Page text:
There were several tensions. While the talking circles that we participated in were amazing, largely happening without formal leaders, and involving the passing of ceremonial sage around until everyone was finished talking, often when Don, our contact was talking to us, we were not allowed to talk back in a give in take conversation. This was because it was improper for us to interrupt Don while he was talking to us, (interrupt perhaps is the wrong term, but generally we couldn’t get a word in!) This was quite different from anarchist circles, where constant back and forth talking goes on. Another major tension was the fact that the event was largely based around the concept of sobriety on Indian reservations, and groups like Alcoholics Anonymous had a large presence. This is not surprising being that alcoholism and drug abuse are large issues facing native communities within the United States. One person within the collective had been through the AA program, and had largely a bad experience with the program, and disliked it’s foundation on Christianity. While this was an issue, we were able to talk with some people about alternatives to AA, and future contacts were made for showcasing those alternatives to indigenous communities.

By the end of the event, everyone in the group got a variety of lessons out of the whole experience. Many of us live in an urban environment, and the experience as a whole was very empowering and uplifting. Also, although we all identify as anarchists, anti-authoritarians, revolutionary anti-statists, etc, many of us are interested in our cultural heritage, be it African, Hawaiian, Celtic, Chicano, etc, and the experience within an indigenous culture made us think of our own. Experiences within the sweat lodges, and other ceremonial events also were deeply moving for many people. The collective also had a chance to hand out literature, and talk with various people about our experiences as organizers with an anarchist collective in Modesto. We look forward to a future collaboration with the indigenous communities we have met, either through cultural activities, or organizing work.

To re-cap, here are some things that we have taken away with us from the experience:

1.) Talking Circles: Talking circles are circles in which a large, (or small), group sits down and talks about their feelings on a certain issue, or just talks about whatever they wish to converse about. There is no leader, and no one talks until it is there turn. People wait their turn to speak in the circle, and people can talk as long as they want. While this process maybe cannot be used in anti-authoritarian circles as ways of deciding things during meetings, (should we do this, should a collective do this project, etc), we have used this method after the gathering as a re-cap for the group, and found that it has worked well. It takes discipline and seriousness however to not interrupt others, and fight the urge to correct and make points while other people are talking, (especially for men while women are talking).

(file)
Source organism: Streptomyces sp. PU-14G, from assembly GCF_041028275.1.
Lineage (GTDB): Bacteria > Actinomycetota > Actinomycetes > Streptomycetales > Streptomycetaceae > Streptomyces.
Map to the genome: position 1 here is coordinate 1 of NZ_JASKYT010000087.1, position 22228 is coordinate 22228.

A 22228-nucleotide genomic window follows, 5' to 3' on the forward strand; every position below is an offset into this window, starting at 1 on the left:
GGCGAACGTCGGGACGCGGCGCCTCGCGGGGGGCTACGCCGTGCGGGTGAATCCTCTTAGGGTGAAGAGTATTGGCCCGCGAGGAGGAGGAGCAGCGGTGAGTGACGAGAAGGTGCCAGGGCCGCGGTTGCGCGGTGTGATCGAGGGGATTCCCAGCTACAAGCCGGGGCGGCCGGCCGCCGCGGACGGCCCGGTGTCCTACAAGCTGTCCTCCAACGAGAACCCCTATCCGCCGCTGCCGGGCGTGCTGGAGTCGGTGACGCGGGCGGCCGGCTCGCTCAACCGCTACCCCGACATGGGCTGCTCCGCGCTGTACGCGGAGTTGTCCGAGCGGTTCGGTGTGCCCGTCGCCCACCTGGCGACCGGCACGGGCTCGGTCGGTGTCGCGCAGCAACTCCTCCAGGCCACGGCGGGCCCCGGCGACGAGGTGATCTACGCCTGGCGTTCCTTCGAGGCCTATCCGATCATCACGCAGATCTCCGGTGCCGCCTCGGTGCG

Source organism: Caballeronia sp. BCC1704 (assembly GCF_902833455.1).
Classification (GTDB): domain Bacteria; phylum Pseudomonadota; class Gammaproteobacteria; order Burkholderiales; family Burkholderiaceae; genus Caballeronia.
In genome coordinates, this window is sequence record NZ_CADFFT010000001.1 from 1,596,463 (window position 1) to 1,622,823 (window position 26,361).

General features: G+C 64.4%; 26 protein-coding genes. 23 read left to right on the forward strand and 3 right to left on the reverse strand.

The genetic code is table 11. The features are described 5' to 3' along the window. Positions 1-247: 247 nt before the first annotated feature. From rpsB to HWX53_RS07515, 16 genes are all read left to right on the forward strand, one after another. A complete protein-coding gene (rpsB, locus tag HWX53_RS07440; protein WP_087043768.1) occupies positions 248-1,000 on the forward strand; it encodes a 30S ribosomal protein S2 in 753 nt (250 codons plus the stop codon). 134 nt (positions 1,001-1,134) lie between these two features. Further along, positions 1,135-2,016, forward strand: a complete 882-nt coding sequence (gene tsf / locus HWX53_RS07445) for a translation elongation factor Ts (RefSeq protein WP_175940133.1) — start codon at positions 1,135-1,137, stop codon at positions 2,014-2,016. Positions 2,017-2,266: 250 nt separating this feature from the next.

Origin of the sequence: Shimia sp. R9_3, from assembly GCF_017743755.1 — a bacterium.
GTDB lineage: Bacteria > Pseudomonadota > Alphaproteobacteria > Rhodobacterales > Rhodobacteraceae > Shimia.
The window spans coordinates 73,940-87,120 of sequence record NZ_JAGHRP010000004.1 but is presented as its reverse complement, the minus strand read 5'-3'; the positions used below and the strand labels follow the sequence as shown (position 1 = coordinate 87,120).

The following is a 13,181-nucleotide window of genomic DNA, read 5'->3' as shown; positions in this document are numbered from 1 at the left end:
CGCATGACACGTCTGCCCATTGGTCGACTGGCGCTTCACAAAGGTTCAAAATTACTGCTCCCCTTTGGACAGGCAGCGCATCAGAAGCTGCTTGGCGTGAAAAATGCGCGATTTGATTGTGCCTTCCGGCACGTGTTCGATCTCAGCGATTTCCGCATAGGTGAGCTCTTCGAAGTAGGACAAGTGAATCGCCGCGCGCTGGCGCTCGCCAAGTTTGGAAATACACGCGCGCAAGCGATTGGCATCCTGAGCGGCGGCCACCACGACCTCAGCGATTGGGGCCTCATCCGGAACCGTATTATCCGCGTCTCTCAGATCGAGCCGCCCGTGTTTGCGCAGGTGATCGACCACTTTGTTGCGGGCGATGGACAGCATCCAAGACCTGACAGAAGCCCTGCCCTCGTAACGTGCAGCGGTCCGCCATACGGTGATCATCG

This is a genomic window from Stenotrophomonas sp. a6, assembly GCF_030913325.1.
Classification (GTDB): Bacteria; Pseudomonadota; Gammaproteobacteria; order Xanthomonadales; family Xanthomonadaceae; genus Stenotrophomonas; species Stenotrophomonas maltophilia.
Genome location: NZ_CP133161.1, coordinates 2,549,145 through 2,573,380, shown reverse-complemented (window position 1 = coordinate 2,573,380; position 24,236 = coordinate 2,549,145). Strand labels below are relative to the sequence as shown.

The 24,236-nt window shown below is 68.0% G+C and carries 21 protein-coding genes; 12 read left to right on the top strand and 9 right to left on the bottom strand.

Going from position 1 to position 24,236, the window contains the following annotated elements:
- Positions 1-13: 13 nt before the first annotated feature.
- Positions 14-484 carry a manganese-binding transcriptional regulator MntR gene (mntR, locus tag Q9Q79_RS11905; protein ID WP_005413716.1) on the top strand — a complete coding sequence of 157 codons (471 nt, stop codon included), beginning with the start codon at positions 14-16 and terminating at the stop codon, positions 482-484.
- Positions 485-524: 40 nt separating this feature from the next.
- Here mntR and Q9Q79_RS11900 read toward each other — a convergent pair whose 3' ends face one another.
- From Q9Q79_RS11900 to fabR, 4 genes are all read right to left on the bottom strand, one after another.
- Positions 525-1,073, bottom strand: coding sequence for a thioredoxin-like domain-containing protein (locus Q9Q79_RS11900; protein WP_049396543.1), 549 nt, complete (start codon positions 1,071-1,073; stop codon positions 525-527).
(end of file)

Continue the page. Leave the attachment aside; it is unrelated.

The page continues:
2.) Respect for elders and children: In native culture, children are given much more freedom than non-native children have in settler culture. Children are allowed to make their own mistakes, and grow into their capacities on their own, (this of course is not to say that parents do not have a hand in raising them). However, children are seen more as autonomous individuals in their own right, as opposed to someone on the far end of the family totem pole. In our current society of modern cities, chemicals, and violence, letting children run free to make their own mistakes sometimes seems like a non-option, however the anti-authoritarian view that native people take towards child rearing is something that we should look closely at. Elders are also treated with a deep respect within their communities, not so much as “leaders”, but as people that have a role of teacher within a given social context. I think often we have lost this within our current circles.

3.) Sense of spirituality, and deep ecology: While probably hardly anyone, (besides us), would have considered themselves a ‘radical environmentalists’, or ‘deep ecologist’, at the gathering, the native worldview is very much grounded in deep ecology. A respect and understanding that earth based living is desirable and sustainable is central to their world view. A spiritual connection to the natural world is also important to them; be it with animals, the earth, or even plant life.

4.) Feelings, not Ideology and Intellectualism: Many of us in the anti-authoritarian movement are critical of rigid, almost cult like ideology, and also the upper crust leaning of some intellectuals. Armchair revolutionaries and coffee shop Marxist-Leninists often serve as our vision of “intellectuals”, although we also value deep analysis, understanding, and critical thought on revolutionary theory, practice, and history. However, the native view is based on feelings, and how they relate to people, groups, and on certain actions. They are interested in what a person feels because they see that as more important than what the person thinks, (perhaps because feelings give more insight into a person’s inner persona than well thought out arguments). There is a tension between the two positions. On one hand, we want to have well thought out arguments and beliefs that are based on critical and deep understanding and thought, yet on the other hand, we want to be in touch with our feelings, and how the two interact and reinforce each other.

Direct Action Anti-Authoritarians (DAAA) Collective
1 (866) 457-4230